How to scale the project: Maker Education

The ideas behind th eproject were influenced by the current trends on Maker education:

Every child a maker – following the idea that if pupils are makers they are more actively engaged.  In this project, such making is facilitated by computer programming to create and play digital games (produce artefacts).

Maker Education is associated with STEM (Science, Technology, Engineering, Mathematics) or STEAM (Science, Technology, Engineering, Arts, Mathematics) learning. Its often based on learning that relies upon hands-on, often collaborative, learning experiences as a method for solving authentic problems. People who participate in ’making’ often call themselves ’makers’. In schools, maker education is often associated with the notion of “failing forward,” or the idea that mistake-based learning is crucial to the learning process and eventual success of a project.

Since 2005, Maker Education has gained momentum in schools around the world and has gathered academic interest. Paulo Blikstein of Stanford University and Dennis Krannich of the University Bremen, in Germany, state that, “Digital fabrication and ‘making,’ and the positive social movement around them, could be an unprecedented opportunity for educators to advance a progressive educational agenda in which project-based, interest-driven, student-centered learning are at the center stage of students’ educational experiences.”

Maker Education is gaining momentum in Sweden with the following initiatives:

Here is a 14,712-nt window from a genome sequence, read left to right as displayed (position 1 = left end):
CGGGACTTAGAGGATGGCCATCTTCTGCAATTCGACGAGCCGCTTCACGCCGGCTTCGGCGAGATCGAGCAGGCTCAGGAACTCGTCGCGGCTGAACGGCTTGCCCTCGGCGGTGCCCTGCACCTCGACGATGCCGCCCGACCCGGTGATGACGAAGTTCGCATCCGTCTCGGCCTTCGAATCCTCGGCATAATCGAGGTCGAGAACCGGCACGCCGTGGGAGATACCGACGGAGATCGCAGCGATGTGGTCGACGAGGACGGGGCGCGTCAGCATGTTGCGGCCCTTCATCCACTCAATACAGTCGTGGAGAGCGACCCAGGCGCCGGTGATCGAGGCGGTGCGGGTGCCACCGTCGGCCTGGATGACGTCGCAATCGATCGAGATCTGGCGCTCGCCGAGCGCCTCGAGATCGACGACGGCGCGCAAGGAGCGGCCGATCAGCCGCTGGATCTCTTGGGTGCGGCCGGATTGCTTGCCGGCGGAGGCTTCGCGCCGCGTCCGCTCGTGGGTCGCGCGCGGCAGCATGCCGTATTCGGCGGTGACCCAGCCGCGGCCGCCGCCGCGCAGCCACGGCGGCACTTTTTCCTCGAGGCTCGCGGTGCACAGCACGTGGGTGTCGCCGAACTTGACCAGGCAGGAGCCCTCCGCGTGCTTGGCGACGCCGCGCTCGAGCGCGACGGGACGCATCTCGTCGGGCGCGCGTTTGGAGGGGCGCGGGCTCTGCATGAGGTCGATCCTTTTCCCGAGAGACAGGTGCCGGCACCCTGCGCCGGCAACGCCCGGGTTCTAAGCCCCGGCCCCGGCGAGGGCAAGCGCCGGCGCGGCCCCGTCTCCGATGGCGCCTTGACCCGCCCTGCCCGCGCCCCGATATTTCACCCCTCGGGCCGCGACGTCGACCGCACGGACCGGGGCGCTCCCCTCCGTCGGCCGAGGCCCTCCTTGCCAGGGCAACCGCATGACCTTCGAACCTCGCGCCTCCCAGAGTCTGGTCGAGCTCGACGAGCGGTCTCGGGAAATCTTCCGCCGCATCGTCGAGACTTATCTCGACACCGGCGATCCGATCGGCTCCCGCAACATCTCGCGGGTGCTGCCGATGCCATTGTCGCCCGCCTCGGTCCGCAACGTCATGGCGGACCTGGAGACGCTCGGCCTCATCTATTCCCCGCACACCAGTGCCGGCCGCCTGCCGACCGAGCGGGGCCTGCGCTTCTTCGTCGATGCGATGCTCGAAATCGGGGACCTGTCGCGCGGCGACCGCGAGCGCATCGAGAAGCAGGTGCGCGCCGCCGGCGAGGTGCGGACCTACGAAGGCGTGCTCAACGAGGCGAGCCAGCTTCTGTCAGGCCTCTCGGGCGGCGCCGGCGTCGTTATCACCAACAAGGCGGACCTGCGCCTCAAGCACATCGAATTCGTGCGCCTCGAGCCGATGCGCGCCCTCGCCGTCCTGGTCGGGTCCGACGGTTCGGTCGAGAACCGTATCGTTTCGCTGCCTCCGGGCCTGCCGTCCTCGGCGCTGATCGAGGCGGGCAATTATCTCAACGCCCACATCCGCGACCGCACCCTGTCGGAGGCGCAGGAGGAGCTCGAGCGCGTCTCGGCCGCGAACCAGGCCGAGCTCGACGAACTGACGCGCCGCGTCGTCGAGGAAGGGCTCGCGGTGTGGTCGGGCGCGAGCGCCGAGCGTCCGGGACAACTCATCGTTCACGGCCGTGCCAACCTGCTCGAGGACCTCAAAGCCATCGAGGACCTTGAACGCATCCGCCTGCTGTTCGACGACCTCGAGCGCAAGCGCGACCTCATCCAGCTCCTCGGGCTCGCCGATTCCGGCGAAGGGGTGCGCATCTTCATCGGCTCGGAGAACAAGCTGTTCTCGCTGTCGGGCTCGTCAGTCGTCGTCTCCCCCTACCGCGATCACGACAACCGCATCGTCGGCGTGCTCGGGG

This project has seen good results in designing distributed learning models, where teachers collaboratively learn on specific subject matters. In situations where much new knowledge is needed, such as in the implementation of new curricula, such methodology for teacher training seems to be particularly valuable.

With its third year coming, MakeDays is a Swedish conference and workshop series where teachers and school management learn about pogramming, games, maker culture and associated domains. An annual gathering on a common topic builds community, spreads knowledge and strengthens active schools.

Google Hangouts

These can be used to facilitate training/meeting between colleagues. In the Makerskola project, teachers from different schools have joined together in facilitated google hangouts, in which they collaborate and share. Here technology is important, but the facilitation and organisaton of the activity is even more important, and something that teachers themselves have a hard time managing.